Background/Question/Methods Urban agriculture (UA) – producing food in and around the city – can help green cities, feed urbanites, strengthen communities, and improve human well-being. UA also shortens the distance from farm to fork and typically uses fewer agrochemicals than conventional agriculture. Because of this, UA is often touted as environmentally superior to conventional food chains. There is limited empirical work, however, testing this assertion. Case studies, typically of only one or a few urban farms, show that in terms of resource intensity and carbon emissions, UA can be better than, similar to, or even considerably worse than conventional agriculture. To better clarify to what extent UA is environmentally preferable to conventional farming, we performed the most comprehensive study of UA to date. Through site visits and electronic surveys, we used a citizen-science approach to monitor resource use and production at 74 urban food producers in cities in France, Germany, Poland, the United Kingdom, and the United States during the 2019 growing season. We input the collected data into a life cycle assessment model to estimate the embodied and direct carbon emissions, energy use, water use, and nutrient inputs need to support fruit and vegetable production using UA.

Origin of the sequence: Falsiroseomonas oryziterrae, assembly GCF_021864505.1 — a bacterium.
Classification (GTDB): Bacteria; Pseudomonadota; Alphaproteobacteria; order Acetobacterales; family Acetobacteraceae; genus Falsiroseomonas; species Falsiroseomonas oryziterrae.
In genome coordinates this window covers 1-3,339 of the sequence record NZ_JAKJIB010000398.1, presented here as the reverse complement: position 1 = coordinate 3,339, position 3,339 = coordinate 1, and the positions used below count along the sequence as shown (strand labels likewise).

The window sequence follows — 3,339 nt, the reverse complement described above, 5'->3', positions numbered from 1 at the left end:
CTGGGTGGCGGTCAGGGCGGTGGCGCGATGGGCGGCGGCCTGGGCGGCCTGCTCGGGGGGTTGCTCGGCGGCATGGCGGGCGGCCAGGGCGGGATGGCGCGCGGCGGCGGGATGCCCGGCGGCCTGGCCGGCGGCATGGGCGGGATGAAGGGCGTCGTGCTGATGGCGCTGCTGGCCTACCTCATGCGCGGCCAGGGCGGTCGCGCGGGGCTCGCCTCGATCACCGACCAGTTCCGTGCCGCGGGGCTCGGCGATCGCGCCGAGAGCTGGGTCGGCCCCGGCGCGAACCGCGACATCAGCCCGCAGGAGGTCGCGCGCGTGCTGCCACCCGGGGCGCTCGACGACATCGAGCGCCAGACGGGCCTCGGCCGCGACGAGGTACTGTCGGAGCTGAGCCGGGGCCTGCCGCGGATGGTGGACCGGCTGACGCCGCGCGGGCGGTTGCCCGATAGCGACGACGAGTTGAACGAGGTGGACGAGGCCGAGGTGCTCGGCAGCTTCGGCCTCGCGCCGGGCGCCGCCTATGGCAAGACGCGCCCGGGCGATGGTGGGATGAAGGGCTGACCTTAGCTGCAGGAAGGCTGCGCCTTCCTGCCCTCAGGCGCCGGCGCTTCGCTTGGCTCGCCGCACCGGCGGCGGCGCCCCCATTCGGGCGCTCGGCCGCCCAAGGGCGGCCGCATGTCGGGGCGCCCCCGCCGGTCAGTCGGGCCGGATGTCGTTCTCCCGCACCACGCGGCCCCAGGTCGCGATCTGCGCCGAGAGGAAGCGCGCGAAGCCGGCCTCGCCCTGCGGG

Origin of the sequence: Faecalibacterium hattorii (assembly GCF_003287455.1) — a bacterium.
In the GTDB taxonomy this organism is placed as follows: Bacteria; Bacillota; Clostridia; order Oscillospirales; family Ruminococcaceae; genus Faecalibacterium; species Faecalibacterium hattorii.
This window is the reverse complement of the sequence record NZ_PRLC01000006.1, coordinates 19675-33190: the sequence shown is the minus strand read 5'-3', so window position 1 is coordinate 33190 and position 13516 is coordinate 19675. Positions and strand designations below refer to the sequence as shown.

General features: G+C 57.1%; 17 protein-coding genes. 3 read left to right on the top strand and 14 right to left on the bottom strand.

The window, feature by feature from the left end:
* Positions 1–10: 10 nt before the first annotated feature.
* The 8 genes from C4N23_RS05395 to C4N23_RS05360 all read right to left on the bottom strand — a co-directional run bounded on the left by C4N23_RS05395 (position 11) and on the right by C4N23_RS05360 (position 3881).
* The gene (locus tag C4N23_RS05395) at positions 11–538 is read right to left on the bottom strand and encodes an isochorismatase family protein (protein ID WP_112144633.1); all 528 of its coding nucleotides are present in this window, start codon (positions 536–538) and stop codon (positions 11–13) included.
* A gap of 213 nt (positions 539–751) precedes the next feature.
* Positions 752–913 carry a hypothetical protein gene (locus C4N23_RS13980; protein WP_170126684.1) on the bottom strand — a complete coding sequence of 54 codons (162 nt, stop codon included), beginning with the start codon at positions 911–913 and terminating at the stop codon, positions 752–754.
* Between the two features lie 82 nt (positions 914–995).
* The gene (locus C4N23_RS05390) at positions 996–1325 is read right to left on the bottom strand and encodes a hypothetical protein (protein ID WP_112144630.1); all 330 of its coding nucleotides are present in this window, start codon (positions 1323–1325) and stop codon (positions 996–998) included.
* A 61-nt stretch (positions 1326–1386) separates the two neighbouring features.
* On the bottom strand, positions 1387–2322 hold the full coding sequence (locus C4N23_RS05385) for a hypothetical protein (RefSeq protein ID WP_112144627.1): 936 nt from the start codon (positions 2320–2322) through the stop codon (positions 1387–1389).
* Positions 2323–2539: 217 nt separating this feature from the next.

Environmental impacts varied significantly across our sample. When we grouped farms as either collective gardens, urban farms, or individual gardens, and compared these groups to produce available in our five countries, we found that collective gardens and individual gardens are statistically more carbon intensive (p< 0.05) than conventional agriculture. Urban farms, which are often more carbon intensive than the other two UA forms, are indistinguishable from conventional farms. When looking at the sources of environmental impacts in UA, we found that infrastructure, such as growing beds, buildings, irrigation systems, and fencing, account for more than 50% of the impacts for most of our cases. Using statistical models, we determined that infrastructure must have a minimum lifespan of 10 years for an urban farm to have similar environmental impacts to a conventional farm. This suggests that UA cannot be a transitional land use, as it sometimes is, if it is going to be a sustainable supplement to conventional farming. Policy makers and urban farmers should judiciously choose the types of farms they support and ensure long-term land tenure ( >10 years) when promoting UA for environmental reasons.